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Psychiatrists Pose Five Questions About Antipsychotic Medications

By Bob Carolla, NAMI Communications Director

The American Psychiatric Association (APA) has released a list of five uses of antipsychotic medications that are “common, but potentially unnecessary and sometimes harmful,” as part of a broader Choosing Wisely campaign by over 30 specialties in the medical profession.

The APA encourages people taking antipsychotic medications or their caregivers to discuss treatment options with their psychiatrists to confirm whether medications being prescribed are really necessary. The APA’s list of Five Things Physicians and Patients Should Question includes:

  • Don’t prescribe antipsychotic medications to patients for any indication without appropriate initial evaluation and appropriate ongoing monitoring.
  • Don’t routinely prescribe two or more antipsychotic medications concurrently.
  • Don’t use antipsychotics as first choice to treat behavioral and psychological symptoms of dementia.
  • Don’t routinely prescribe antipsychotic medications as a first-line intervention for insomnia in adults.
  • Don’t routinely prescribe antipsychotic medications as a first-line intervention for children and adolescents for any diagnosis other than psychotic disorders.

NAMI Medical Director, Ken Duckworth, M.D., warns that no one should change, adjust or discontinue a prescribed medication without consulting their doctor. At that same time, he goes further in outlining issues that should be discussed:

  • Understand how medications integrate into psychosocial and self- management strategies that are also essential to treatment.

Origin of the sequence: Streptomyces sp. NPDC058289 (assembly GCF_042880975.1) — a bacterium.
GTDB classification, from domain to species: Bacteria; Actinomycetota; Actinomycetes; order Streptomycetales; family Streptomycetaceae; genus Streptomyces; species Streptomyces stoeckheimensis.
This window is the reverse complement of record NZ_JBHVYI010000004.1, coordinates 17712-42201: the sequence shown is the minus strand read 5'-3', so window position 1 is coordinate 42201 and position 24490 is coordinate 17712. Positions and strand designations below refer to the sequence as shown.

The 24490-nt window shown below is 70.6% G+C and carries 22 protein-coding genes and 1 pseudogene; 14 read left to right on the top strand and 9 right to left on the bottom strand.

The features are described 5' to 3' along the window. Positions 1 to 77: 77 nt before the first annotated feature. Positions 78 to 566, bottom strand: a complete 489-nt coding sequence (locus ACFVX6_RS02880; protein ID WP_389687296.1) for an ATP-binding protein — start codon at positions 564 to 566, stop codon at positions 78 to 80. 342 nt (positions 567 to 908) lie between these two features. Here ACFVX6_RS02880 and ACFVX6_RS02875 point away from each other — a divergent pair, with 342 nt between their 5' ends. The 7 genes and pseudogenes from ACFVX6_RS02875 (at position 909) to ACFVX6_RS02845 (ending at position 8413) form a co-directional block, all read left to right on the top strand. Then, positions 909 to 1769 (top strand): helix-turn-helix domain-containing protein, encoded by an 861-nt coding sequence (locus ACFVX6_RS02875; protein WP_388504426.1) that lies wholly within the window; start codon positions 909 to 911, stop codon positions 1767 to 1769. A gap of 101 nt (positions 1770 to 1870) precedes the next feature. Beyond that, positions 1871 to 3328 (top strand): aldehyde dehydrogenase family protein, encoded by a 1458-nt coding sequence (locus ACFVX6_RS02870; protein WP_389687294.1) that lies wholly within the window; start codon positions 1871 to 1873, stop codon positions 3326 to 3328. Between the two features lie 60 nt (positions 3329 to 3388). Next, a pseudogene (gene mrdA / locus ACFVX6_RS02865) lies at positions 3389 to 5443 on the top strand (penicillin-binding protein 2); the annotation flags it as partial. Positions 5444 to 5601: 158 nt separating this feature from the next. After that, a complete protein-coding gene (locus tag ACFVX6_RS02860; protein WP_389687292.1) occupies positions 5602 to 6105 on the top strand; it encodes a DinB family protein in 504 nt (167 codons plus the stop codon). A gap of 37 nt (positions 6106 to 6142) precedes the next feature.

• Know what every medication is being taken for and understand the specific symptoms that are being targeted.
  • Know common side effects like weight gain and movement disorders and how they need to be monitored and measured over time.

The APA recommendations are intended to “start important conversations about treatment options and make informed choices,” said Jeffrey Lieberman, M.D. APA President. "This is not to preclude the use of antipsychotic medications for these indications and populations, but to suggest that other treatment options should be considered first and patients should be engaged in discussion of the rationale for use and the potential benefits and risks."

“Antipsychotic medications have tremendous benefits and improve the quality of life for many people with serious mental illness; however, they carry risks including potentially harmful side effects. Unnecessary use or overuse of antipsychotics can contribute to chronic health problems, such as metabolic, neuromuscular, or cardiovascular problems, in people with serious mental illness,” said Joel Yager, M.D., Chair of the APA Council on Quality Care.

“Because of these risks, APA has recommended that antipsychotics should not be used routinely, and should never be used without considerable thought, good clinical reasoning, and discussion with patients as to why under particular circumstances such a course would be preferable to alternative options.”

The Choosing Wisely campaign is sponsored by the ABIM Foundation and is dedicated to “helping physicians and patients engage in conversations to reduce overuse of tests and procedures and support physician efforts to help patients make smart and effective care choices.”


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